“Yes, Brothers and sons and daughters, these words first of all,” the newly-elected pope said. “He who is infinite, inscrutable, ineffable, has come close to us in Jesus Christ, the only-begotten Son of God, born of the Virgin Mary in the stable at Bethlehem.”

The pope exhorted those seeking God, those who already believe, and those struggling with doubt to pay attention to Peter’s profession of faith in Jesus. Peter’s faith and obedience to a higher calling led him to leave his simple way of life as a fisherman and journey to Rome.

“What else but obedience to the inspiration received from the Lord guided him and brought him to this city, the heart of the Empire?” the pope said. “Perhaps the fisherman of Galilee did not want to come here. Perhaps he would have preferred to stay there, on the shores of the Lake of Genesareth, with his boat and his nets. But guided by the Lord, obedient to his inspiration, he came here!”

‘Son of Poland’

On the day he began his new mission as Bishop of Rome, Pope John Paul admitted he was “a bishop full of trepidation, conscious of his unworthiness.”

As a self-proclaimed “son of Poland,” John Paul was the first non-Italian pope in more than 400 years. In this moment, as he took over the See of Peter, he proclaimed that the unbroken tradition of the papacy had made him a Roman, too.

“Inscrutable is the design of Divine Providence!” he said. “How could one not tremble before the greatness of this call and before the universal mission of this See of Rome!”

To his fellow Polish Bishops and to the many Polish pilgrims present, John Paul II said:

“Everything that I could say would fade into insignificance compared with what my heart feels, and your hearts feel, at this moment. So let us leave aside words. Let there remain just great silence before God, the silence that becomes prayer…Remember me today and always in your prayers!”

Humility and service

John Paul II chose not to wear a papal tiara, or crown; the last pope to be crowned was Paul VI in 1963. He said he didn’t want to return to “an object considered, wrongly, to be a symbol of the temporal power of the Popes,” but rather to immerse himself in “humble and devout meditation on the mystery of the supreme power of Christ himself.”

The “power” exercised by the popes is service, John Paul II said; service to help all the people of God share in the mission of Jesus as Priest, Prophet, and King. This power expressed itself in “charity and truth” rather than in “the language of force.”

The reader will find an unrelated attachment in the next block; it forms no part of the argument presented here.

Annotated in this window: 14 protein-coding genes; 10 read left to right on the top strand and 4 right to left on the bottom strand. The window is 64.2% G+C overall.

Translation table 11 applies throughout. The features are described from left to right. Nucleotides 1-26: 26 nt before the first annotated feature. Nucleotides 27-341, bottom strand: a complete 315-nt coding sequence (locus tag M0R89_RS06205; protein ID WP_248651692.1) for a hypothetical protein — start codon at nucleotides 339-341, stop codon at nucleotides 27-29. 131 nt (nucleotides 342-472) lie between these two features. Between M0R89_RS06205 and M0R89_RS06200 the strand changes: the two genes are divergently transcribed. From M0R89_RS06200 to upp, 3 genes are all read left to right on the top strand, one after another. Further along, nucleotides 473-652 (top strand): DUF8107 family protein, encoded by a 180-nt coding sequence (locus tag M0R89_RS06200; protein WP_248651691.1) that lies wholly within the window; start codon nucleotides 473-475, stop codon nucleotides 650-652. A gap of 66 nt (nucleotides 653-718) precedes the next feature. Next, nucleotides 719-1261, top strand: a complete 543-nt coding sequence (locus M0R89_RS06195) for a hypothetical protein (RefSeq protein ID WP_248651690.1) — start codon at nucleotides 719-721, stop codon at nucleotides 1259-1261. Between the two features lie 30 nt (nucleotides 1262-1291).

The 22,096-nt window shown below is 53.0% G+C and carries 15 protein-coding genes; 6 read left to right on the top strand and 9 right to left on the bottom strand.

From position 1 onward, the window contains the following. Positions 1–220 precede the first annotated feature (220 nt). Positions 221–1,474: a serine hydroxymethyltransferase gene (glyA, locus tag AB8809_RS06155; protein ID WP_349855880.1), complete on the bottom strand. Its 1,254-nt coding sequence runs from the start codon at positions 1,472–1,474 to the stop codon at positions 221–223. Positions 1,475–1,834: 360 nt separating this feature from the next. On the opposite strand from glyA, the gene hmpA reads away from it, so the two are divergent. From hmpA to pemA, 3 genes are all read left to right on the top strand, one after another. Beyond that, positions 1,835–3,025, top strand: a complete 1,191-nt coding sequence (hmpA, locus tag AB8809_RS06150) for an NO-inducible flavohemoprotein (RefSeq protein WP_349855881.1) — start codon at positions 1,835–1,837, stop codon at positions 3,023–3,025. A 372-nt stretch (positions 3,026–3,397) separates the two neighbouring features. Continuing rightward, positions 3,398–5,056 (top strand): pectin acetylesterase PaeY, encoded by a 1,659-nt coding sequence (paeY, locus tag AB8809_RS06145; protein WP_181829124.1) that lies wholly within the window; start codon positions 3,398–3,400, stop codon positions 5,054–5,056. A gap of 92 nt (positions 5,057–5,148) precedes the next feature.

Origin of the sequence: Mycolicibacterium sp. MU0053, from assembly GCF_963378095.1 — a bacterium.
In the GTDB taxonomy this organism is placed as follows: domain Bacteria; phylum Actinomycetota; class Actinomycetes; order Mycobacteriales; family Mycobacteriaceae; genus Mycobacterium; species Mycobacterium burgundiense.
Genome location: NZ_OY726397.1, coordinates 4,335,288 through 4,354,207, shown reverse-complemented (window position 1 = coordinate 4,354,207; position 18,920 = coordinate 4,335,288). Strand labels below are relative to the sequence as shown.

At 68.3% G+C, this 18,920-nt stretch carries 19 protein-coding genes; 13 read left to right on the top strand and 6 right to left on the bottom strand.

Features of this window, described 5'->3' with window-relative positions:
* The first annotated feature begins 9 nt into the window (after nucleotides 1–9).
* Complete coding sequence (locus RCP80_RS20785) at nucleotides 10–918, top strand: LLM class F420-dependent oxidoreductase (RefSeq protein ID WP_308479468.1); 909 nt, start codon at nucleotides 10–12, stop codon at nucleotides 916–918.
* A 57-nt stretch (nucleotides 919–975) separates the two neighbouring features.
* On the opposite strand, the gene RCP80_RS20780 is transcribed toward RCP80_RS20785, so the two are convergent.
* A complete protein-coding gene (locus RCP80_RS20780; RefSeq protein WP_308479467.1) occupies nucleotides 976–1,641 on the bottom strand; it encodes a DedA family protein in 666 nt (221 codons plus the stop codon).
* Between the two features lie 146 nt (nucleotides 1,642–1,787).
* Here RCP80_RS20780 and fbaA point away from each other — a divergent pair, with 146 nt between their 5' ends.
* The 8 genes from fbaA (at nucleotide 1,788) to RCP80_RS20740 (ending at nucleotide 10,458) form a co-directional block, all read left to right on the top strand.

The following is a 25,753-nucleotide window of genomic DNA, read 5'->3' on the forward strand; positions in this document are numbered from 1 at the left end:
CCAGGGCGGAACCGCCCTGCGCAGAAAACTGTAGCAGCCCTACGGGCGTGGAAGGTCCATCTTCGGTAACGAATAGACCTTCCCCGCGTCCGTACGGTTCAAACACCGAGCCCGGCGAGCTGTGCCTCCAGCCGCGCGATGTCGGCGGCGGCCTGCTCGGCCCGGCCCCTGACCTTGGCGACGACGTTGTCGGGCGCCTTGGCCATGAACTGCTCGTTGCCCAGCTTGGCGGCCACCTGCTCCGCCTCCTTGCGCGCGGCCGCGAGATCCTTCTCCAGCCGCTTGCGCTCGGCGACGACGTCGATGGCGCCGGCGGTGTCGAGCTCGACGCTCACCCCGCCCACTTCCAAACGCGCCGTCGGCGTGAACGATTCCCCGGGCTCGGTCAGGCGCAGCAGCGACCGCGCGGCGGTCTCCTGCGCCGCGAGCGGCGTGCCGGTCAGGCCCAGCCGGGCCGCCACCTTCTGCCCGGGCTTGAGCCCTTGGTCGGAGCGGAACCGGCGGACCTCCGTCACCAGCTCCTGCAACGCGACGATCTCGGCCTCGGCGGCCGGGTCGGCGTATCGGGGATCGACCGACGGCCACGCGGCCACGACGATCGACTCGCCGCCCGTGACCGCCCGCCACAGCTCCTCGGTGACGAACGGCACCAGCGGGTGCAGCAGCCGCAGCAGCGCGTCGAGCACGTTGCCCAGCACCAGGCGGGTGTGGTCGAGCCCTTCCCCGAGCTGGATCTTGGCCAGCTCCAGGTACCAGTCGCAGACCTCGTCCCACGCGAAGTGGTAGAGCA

“Brothers and sisters, do not be afraid to welcome Christ and accept his power,” the saint said. “Help the Pope and all those who wish to serve Christ and with Christ’s power to serve the human person and the whole of mankind.”

“Do not be afraid. Open wide the doors for Christ. To his saving power open the boundaries of States, economic and political systems, the vast fields of culture, civilization and development. Do not be afraid.”

Though his homily was in Italian, John Paul II— a famous polyglot— also offered greetings to pilgrims in French, English,German, Spanish, Portuguese, Czechoslovakian, Russian, Ukrainian and Lithuanian, asking all of them for prayers.

31st Prison Awareness Sunday

CBCP News - Mon, 10/22/2018 - 13:58

Message of Bishop Joel Baylon, Chairman of CBCP-ECPPC, on the occasion of the 31st Prison Awareness Sunday celebration

I was imprisoned and you visited me.Mt. 25:36

Dear Sisters and Brothers in the Lord of Mercy and Love,

On 28 October next, the 30th Sunday in Ordinary Time, we will celebrate the 31st Prison Awareness Sunday. For this year we have for our theme, “Lord, that I may SEE, HEAR and ACT on the plea for help of Your people.”

Once again we are asked to focus particular attention on the plight of our brothers and sisters who are in prison, deprived of liberty and, more often than not, also deprived of even their most basic human rights.

We are all aware, for instance, of the fact that many of our prisons are so congested beyond their normal holding capacity, thereby creating inhuman living conditions. A good number of inmates have been languishing in jails without the benefit of even a preliminary hearing and their right to a day in court. Many prisoners are suffering from many forms of skin diseases, or getting really sick, but do not have the benefit of medical assistance. And there are many more problems that these incarcerated brothers and sisters of ours are facing inside the prisons.